The Laplacian can be defined on any Riemannian manifold as div grad. Here grad f for f a smooth function is the vector field dual to the 1-form df via the bilinear form of the metric. Div of a vector field X corresponds to taking the covariant derivative $\nabla X$, which is a (1,1) tensor, and taking the trace of that. In local coordinates one can give a formula using the symbols for the metric, which should yield what you are looking for.
Another way to define div is to take the Lie derivative of the volume form: that is, $L_X V = (div X) V$. The volume form depends on an orientation, which can be locally chosen. This way is actually probably easier for computing in local coordinates since you don't need to worry about a covariant derivative or Christoffel symbols.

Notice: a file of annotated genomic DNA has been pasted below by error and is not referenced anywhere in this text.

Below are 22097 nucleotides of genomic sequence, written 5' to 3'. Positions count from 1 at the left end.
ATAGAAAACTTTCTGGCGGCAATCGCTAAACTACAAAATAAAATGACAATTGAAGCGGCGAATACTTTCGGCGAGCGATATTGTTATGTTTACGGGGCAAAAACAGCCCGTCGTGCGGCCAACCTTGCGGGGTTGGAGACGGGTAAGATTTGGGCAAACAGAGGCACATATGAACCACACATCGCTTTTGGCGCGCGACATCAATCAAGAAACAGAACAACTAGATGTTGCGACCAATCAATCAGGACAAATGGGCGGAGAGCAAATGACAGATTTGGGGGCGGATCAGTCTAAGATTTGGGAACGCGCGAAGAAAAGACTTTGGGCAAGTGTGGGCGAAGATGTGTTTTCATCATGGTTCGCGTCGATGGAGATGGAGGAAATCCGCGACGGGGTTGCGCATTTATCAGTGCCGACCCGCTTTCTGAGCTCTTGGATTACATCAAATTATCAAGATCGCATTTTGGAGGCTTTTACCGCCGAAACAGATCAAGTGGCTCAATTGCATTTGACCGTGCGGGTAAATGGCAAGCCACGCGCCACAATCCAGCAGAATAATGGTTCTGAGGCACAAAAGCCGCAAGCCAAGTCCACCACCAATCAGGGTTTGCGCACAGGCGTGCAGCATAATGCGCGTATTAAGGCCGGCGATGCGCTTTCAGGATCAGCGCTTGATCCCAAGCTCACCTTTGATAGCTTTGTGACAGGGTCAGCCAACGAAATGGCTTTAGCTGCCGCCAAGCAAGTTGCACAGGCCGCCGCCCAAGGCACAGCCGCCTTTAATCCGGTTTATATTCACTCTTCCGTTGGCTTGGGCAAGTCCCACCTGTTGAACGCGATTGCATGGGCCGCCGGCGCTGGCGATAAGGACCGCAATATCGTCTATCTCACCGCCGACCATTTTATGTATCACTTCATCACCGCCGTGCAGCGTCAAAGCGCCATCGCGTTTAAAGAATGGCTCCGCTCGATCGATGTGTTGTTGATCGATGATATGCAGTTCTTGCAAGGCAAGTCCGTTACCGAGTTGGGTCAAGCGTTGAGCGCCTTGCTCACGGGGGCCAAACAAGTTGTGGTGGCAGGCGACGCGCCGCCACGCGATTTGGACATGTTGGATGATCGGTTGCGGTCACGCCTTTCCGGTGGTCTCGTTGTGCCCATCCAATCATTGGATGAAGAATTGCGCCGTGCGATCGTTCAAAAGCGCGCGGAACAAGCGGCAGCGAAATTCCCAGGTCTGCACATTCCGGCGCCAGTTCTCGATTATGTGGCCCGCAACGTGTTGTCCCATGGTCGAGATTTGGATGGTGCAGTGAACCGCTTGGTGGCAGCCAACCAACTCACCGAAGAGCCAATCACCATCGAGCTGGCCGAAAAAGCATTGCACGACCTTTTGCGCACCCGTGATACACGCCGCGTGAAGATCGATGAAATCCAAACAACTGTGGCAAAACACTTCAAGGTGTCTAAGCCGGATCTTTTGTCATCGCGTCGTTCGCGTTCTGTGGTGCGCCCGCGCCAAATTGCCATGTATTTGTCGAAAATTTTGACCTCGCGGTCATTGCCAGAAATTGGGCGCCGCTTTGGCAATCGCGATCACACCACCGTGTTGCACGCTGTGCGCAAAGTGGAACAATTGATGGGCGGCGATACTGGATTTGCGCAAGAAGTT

For a reference, see e.g. Taylor's Partial Differential Equations, Vol. 1. In Folland's Introduction to Partial Differential Equations, there isn't much about Riemannian manifolds, but Folland does talk about how the Laplacian changes with respect to new coordinates.